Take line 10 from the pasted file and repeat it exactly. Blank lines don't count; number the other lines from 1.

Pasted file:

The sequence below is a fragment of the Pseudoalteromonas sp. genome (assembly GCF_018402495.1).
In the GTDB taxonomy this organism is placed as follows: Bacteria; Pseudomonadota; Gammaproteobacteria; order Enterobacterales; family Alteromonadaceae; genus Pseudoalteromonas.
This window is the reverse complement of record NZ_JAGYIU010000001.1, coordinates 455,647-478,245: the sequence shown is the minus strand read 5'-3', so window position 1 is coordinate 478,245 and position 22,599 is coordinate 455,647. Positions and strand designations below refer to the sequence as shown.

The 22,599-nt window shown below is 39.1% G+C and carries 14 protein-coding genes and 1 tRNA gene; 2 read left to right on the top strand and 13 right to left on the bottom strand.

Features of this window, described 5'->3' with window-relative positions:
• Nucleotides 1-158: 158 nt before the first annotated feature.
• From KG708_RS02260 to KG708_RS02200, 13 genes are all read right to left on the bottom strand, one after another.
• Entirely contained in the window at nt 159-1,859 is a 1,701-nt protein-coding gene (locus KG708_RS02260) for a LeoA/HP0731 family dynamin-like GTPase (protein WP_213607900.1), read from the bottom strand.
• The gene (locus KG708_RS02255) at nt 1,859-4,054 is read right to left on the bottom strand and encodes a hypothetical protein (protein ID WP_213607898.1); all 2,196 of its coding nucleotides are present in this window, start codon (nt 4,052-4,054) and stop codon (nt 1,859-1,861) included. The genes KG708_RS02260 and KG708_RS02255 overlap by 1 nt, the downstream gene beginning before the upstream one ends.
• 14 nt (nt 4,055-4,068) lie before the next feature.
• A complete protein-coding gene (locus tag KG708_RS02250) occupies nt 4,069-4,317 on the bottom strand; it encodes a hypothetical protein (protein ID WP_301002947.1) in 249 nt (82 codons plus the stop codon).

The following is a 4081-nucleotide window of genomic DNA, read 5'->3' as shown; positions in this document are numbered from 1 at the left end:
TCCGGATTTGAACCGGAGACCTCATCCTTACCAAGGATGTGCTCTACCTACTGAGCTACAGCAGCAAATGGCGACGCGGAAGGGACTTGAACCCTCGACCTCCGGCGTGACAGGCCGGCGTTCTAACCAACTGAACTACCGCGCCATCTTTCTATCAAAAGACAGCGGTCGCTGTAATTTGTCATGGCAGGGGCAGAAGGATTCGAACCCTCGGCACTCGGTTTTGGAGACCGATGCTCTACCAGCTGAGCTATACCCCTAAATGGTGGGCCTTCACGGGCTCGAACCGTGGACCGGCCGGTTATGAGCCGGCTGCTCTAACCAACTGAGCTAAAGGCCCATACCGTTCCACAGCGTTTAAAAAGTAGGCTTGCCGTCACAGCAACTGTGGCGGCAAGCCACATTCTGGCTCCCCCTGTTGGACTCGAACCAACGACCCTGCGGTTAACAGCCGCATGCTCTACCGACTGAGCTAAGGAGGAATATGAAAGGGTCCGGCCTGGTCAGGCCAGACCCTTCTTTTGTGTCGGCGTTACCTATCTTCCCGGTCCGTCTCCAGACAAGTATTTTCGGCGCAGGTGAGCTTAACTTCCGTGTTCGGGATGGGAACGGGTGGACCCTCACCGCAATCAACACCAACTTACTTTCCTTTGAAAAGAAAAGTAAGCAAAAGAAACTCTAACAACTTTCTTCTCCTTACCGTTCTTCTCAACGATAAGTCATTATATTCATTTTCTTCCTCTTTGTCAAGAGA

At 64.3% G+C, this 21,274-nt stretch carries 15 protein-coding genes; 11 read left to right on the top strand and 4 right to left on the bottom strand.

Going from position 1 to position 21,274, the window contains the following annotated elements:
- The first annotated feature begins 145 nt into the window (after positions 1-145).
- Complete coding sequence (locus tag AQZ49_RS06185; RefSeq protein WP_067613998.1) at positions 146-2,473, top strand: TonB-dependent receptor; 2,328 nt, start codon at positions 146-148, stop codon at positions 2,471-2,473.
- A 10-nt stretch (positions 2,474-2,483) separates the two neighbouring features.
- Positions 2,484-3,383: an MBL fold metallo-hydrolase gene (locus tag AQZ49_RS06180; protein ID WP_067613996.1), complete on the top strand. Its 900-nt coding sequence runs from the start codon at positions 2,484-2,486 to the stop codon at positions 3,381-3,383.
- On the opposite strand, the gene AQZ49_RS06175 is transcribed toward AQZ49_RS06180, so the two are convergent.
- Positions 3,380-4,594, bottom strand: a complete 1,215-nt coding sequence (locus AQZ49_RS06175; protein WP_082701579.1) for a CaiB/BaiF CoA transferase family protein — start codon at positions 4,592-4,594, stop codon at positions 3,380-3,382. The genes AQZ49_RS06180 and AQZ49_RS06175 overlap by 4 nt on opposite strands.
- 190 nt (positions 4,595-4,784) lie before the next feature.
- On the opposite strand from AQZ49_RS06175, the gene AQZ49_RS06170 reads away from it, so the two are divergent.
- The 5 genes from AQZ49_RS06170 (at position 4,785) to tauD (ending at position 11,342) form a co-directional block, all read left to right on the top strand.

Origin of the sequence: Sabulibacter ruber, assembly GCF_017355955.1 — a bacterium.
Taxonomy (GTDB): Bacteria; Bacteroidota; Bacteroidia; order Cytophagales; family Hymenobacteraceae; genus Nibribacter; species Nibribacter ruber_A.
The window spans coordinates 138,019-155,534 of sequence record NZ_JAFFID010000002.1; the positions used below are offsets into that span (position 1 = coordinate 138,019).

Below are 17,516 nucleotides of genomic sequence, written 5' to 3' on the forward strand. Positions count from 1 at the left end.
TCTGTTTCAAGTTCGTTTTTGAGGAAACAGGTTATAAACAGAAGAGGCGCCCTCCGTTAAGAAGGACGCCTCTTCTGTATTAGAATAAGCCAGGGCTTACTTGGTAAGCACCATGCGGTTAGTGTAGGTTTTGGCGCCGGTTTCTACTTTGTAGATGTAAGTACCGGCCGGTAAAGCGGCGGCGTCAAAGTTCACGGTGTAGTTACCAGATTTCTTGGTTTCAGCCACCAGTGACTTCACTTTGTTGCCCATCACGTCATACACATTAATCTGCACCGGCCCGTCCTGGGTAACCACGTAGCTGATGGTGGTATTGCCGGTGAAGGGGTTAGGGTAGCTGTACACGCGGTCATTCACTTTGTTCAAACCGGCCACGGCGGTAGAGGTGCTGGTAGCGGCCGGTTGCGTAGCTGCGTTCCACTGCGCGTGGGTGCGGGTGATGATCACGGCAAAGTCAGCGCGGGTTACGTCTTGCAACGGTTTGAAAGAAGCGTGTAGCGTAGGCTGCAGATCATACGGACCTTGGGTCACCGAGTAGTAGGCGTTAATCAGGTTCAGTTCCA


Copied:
• 14 nt (nt 4,055-4,068) lie before the next feature.